The KWS network performed several preprocessing steps before feeding the data into the FC layers. Input data (keywords) represented 1-second-interval voice recordings encoded as .wav files at a 16-kHz sampling rate. We computed the audio spectrogram, which is a standard way of representing audio information using the squared magnitudes of fast Fourier transforms taken at multiple time steps, using a window size of 30 ms and a stride of 20 ms. We then computed the Mel-frequency cepstral coefficients (MFCCs), which are a commonly used nonlinear transformation that accurately approximates the human perception of sound. We used 40 cepstral coefficients or bins per time slice. We also clipped the MFCCs to the range (−30, 30) to avoid any potential activation-rescaling problems going into our HW. This preprocessing resulted in a two-dimensional MFCC fingerprint for each keyword with dimensions of 49 × 40 (Extended Data Fig. 3c), and this is then flattened to give a 1,960-input vector. We also randomly shifted keywords by 100 ms and introduced background noise into 80% (the majority) of the training samples to make keyword detection more realistic and resilient.

To reduce the input size further and fit a 1,024-input-wide layer, we pruned the input data on the basis of the average of the absolute values of the validation input (Extended Data Fig. 3d). Pixels with average input intensity below a certain threshold were pruned, reducing the overall size to 1,024. Interestingly, pruning led to an accuracy improvement, as shown in the summary table in Extended Data Fig. 3e. Although our analog tiles can compute MAC on up to 2,048-element-wide input vectors, the AB method inherently uses both WP1 and WP2. Thus the maximum input size over which fully analog summation can be supported is reduced to 1,024.

Because the KWS network is fully on-chip, tile calibration needed to be performed in HW. A per-column slope and offset correction procedure was achieved in three steps. Weights were first programmed using the nominal target values. Next, 1,000 inputs taken from the validation dataset were used as input and the single-tile MAC results were collected to calculate the column-by-column slope scaling factors to be applied to the target weights. The tiles were then reprogrammed with the scaled weights. Finally, experimental MAC was shifted up or down by programming eight additional PCM bias rows available on each tile (Extended Data Fig. 3f). After tile calibration, the ReLU activation function was tuned using the same validation input and comparing the experimental result on validation data with the expected SW ReLU. The inference experiment was then performed on the test dataset. The calibration enabled compensation of column-to-column process variations and input-times-weight column dependencies (such as activation sparsity and residual weight leakage). As shown in the drift results on RNNT, tile weights typically showed good resilience to drift owing to the averaging effect. Bias weights required more-frequent updates, on the scale of days, to compensate for column drift, but this involved merely running a small inference workload and reprogramming the bias weights. Eventually, the tile weights also need to be re-programmed. Although we have not explored temperature-dependent conditions, we believe that the levels of PCM drift exhibited here would be sufficient to allow operation for a few days or even weeks, which is sufficient to keep model reprogramming for the purposes of PCM drift indistinguishable from model refresh for other purposes (such as resource balancing and model updates).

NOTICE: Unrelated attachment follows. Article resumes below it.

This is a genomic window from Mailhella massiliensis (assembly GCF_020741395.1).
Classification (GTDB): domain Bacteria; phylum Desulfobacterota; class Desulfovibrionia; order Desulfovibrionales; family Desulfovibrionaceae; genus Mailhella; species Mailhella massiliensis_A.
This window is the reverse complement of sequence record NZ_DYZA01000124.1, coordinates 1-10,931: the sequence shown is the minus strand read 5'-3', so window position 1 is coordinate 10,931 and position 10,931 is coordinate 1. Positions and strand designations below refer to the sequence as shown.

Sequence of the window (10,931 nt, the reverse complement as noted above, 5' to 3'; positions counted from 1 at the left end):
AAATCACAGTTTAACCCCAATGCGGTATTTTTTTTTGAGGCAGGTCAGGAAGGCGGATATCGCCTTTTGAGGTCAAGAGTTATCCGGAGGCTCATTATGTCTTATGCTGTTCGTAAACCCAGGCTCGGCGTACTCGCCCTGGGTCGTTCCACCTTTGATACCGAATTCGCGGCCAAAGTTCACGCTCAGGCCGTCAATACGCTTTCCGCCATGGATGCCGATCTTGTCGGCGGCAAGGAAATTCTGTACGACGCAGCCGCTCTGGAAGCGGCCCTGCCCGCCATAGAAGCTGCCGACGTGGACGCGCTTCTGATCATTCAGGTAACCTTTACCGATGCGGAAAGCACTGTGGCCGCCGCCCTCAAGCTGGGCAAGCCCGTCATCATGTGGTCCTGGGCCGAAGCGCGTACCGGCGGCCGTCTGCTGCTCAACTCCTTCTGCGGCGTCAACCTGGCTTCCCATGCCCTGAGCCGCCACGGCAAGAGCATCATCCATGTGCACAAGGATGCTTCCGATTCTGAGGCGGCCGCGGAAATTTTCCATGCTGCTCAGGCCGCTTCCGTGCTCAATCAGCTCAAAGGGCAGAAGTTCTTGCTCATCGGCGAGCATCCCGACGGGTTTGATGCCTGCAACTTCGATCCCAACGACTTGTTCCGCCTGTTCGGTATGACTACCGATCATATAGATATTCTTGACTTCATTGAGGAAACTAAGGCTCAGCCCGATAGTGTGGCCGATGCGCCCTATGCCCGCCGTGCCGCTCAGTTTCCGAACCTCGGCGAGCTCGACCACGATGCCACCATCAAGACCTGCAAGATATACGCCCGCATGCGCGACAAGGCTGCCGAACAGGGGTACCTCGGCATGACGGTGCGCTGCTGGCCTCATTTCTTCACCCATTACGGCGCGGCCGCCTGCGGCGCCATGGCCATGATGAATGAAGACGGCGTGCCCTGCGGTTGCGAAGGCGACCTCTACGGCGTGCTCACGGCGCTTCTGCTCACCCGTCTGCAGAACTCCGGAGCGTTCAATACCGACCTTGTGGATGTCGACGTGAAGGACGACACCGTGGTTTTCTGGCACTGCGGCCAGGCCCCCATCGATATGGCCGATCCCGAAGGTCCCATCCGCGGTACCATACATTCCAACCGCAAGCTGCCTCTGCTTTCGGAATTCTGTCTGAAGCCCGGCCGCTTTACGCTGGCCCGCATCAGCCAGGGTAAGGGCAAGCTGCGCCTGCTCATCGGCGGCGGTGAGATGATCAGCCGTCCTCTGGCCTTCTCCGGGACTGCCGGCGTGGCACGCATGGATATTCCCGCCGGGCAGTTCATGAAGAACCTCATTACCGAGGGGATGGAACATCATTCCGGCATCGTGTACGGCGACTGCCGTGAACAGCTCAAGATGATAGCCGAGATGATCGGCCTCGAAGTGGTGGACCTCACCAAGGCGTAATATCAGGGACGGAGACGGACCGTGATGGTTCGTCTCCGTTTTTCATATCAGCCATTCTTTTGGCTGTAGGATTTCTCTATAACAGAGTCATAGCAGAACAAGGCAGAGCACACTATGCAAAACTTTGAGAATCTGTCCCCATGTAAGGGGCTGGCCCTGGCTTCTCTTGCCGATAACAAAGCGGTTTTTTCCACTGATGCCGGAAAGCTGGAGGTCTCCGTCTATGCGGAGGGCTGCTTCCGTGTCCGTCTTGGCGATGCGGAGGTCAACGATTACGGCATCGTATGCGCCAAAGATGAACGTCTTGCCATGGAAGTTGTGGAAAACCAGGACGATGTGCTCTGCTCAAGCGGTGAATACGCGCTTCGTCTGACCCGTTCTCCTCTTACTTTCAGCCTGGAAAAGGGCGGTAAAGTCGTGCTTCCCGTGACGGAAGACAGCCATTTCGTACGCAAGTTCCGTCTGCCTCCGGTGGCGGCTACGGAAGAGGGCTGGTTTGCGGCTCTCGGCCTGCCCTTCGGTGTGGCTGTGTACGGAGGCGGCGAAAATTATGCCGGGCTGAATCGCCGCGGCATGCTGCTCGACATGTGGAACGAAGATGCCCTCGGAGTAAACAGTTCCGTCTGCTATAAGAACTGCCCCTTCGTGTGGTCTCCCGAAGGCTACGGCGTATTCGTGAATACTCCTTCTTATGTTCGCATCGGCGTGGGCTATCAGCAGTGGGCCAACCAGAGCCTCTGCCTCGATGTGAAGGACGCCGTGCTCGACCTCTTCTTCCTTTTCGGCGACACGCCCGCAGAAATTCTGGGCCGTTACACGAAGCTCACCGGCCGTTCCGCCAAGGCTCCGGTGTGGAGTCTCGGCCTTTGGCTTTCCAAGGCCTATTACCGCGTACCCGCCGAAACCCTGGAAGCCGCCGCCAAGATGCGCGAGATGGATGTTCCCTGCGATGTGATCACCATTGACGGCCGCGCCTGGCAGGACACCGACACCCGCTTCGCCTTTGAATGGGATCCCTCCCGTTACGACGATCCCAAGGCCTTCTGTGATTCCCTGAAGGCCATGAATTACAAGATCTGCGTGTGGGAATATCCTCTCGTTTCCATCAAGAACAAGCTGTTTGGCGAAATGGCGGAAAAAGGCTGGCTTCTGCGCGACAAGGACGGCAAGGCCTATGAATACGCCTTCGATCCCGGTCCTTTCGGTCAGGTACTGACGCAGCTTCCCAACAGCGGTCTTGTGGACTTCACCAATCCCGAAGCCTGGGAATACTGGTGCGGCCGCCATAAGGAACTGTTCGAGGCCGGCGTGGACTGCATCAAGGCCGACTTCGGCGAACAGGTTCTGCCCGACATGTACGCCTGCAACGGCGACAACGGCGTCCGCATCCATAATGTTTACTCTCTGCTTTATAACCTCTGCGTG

RNNT weights and network mapping

To encode the MLPerf RNNT weights, we used five chips. Iterative weight programming enabled accurate tuning of the conductances to match the target weights. Heat maps correlating the target and the measured chip-1 weights on each of the 32 tiles are shown for WP1 and WP2 in Extended Data Fig. 4a,b. The corresponding error for each tile, expressed as the fraction of the maximum weight, is shown in Extended Data Fig. 4c,d for WP1 and WP2. To compare the weight programming in the five chips used for the RNNT experiment, we calculated the CDF on the basis of the data shown in Extended Data Fig. 4c,d and extracted the spread between 1% and 99%. In this way, two data points were extracted for each tile, one for WP1 and one for WP2. The chip analog yield, measured as the fraction of weights with a programming error of less than 20% of the maximum weight magnitude, is around 99% (Extended Data Fig. 4e). Chip 4 has a slightly lower yield because the corresponding maximum W, defined as the coefficient used to rescale weights from MLPerf (around [−1, 1]) to integers, is larger because more signal was required, causing greater weight saturation. Extended Data Fig. 4e shows the spread distributions for each of the five chips.